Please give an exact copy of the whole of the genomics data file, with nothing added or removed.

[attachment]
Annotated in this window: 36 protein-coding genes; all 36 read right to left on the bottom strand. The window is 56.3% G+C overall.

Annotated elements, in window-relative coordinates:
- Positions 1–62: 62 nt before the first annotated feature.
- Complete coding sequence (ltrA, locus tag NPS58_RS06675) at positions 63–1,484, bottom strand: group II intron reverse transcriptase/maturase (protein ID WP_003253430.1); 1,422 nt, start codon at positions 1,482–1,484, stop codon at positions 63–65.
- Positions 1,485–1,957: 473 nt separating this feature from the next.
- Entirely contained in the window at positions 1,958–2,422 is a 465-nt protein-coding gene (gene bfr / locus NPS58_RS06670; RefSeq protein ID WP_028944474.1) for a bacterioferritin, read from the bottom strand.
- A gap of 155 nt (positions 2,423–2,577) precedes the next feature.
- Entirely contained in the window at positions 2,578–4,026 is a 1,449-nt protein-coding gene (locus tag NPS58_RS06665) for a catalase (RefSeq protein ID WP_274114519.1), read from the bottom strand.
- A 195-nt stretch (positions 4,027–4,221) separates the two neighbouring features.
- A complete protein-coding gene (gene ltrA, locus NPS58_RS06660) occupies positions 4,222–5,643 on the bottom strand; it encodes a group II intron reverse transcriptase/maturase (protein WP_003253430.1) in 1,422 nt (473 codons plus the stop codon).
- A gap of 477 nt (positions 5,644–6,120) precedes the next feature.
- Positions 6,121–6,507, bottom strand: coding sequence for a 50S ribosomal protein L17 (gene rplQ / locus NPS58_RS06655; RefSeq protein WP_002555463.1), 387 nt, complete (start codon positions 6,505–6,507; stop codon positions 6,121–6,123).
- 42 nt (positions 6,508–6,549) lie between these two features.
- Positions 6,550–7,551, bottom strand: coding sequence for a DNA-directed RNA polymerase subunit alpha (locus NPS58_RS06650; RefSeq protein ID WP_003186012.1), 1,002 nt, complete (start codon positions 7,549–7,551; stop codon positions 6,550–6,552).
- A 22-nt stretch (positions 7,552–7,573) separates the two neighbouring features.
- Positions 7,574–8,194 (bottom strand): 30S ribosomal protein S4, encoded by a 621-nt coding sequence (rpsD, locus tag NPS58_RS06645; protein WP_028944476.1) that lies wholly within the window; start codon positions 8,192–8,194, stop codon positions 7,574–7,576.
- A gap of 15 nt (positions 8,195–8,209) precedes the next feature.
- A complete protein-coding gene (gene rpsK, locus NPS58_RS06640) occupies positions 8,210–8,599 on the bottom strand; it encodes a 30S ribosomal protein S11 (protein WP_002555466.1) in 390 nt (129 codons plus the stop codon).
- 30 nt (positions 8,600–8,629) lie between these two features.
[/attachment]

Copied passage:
Annotated in this window: 36 protein-coding genes; all 36 read right to left on the bottom strand. The window is 56.3% G+C overall.

Annotated elements, in window-relative coordinates:
- Positions 1–62: 62 nt before the first annotated feature.
- Complete coding sequence (ltrA, locus tag NPS58_RS06675) at positions 63–1,484, bottom strand: group II intron reverse transcriptase/maturase (protein ID WP_003253430.1); 1,422 nt, start codon at positions 1,482–1,484, stop codon at positions 63–65.
- Positions 1,485–1,957: 473 nt separating this feature from the next.
- Entirely contained in the window at positions 1,958–2,422 is a 465-nt protein-coding gene (gene bfr / locus NPS58_RS06670; RefSeq protein ID WP_028944474.1) for a bacterioferritin, read from the bottom strand.
- A gap of 155 nt (positions 2,423–2,577) precedes the next feature.
- Entirely contained in the window at positions 2,578–4,026 is a 1,449-nt protein-coding gene (locus tag NPS58_RS06665) for a catalase (RefSeq protein ID WP_274114519.1), read from the bottom strand.
- A 195-nt stretch (positions 4,027–4,221) separates the two neighbouring features.
- A complete protein-coding gene (gene ltrA, locus NPS58_RS06660) occupies positions 4,222–5,643 on the bottom strand; it encodes a group II intron reverse transcriptase/maturase (protein WP_003253430.1) in 1,422 nt (473 codons plus the stop codon).
- A gap of 477 nt (positions 5,644–6,120) precedes the next feature.
- Positions 6,121–6,507, bottom strand: coding sequence for a 50S ribosomal protein L17 (gene rplQ / locus NPS58_RS06655; RefSeq protein WP_002555463.1), 387 nt, complete (start codon positions 6,505–6,507; stop codon positions 6,121–6,123).
- 42 nt (positions 6,508–6,549) lie between these two features.
- Positions 6,550–7,551, bottom strand: coding sequence for a DNA-directed RNA polymerase subunit alpha (locus NPS58_RS06650; RefSeq protein ID WP_003186012.1), 1,002 nt, complete (start codon positions 7,549–7,551; stop codon positions 6,550–6,552).
- A 22-nt stretch (positions 7,552–7,573) separates the two neighbouring features.
- Positions 7,574–8,194 (bottom strand): 30S ribosomal protein S4, encoded by a 621-nt coding sequence (rpsD, locus tag NPS58_RS06645; protein WP_028944476.1) that lies wholly within the window; start codon positions 8,192–8,194, stop codon positions 7,574–7,576.
- A gap of 15 nt (positions 8,195–8,209) precedes the next feature.
- A complete protein-coding gene (gene rpsK, locus NPS58_RS06640) occupies positions 8,210–8,599 on the bottom strand; it encodes a 30S ribosomal protein S11 (protein WP_002555466.1) in 390 nt (129 codons plus the stop codon).
- 30 nt (positions 8,600–8,629) lie between these two features.